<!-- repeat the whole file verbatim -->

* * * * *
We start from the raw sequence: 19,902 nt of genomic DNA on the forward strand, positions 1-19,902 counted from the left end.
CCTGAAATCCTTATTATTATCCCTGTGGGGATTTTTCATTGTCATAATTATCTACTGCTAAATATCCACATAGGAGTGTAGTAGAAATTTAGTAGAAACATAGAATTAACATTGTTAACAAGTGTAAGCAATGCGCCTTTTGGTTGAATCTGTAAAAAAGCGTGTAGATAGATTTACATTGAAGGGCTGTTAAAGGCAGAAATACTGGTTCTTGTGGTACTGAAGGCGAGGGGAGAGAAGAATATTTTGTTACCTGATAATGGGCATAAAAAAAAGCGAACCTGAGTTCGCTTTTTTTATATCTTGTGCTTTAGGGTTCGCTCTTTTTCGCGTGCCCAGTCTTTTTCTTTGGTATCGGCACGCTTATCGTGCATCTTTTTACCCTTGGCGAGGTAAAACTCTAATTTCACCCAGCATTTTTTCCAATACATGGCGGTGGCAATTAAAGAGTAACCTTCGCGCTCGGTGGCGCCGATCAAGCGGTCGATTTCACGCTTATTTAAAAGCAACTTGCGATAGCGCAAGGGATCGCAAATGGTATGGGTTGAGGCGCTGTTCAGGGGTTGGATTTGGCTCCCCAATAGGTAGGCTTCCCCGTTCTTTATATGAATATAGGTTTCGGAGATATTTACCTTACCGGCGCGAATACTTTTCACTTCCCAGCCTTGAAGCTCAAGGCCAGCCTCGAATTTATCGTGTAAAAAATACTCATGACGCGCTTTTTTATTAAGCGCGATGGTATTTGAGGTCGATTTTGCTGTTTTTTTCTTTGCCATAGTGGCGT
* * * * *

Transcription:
We start from the raw sequence: 19,902 nt of genomic DNA on the forward strand, positions 1-19,902 counted from the left end.
CCTGAAATCCTTATTATTATCCCTGTGGGGATTTTTCATTGTCATAATTATCTACTGCTAAATATCCACATAGGAGTGTAGTAGAAATTTAGTAGAAACATAGAATTAACATTGTTAACAAGTGTAAGCAATGCGCCTTTTGGTTGAATCTGTAAAAAAGCGTGTAGATAGATTTACATTGAAGGGCTGTTAAAGGCAGAAATACTGGTTCTTGTGGTACTGAAGGCGAGGGGAGAGAAGAATATTTTGTTACCTGATAATGGGCATAAAAAAAAGCGAACCTGAGTTCGCTTTTTTTATATCTTGTGCTTTAGGGTTCGCTCTTTTTCGCGTGCCCAGTCTTTTTCTTTGGTATCGGCACGCTTATCGTGCATCTTTTTACCCTTGGCGAGGTAAAACTCTAATTTCACCCAGCATTTTTTCCAATACATGGCGGTGGCAATTAAAGAGTAACCTTCGCGCTCGGTGGCGCCGATCAAGCGGTCGATTTCACGCTTATTTAAAAGCAACTTGCGATAGCGCAAGGGATCGCAAATGGTATGGGTTGAGGCGCTGTTCAGGGGTTGGATTTGGCTCCCCAATAGGTAGGCTTCCCCGTTCTTTATATGAATATAGGTTTCGGAGATATTTACCTTACCGGCGCGAATACTTTTCACTTCCCAGCCTTGAAGCTCAAGGCCAGCCTCGAATTTATCGTGTAAAAAATACTCATGACGCGCTTTTTTATTAAGCGCGATGGTATTTGAGGTCGATTTTGCTGTTTTTTTCTTTGCCATAGTGGCGT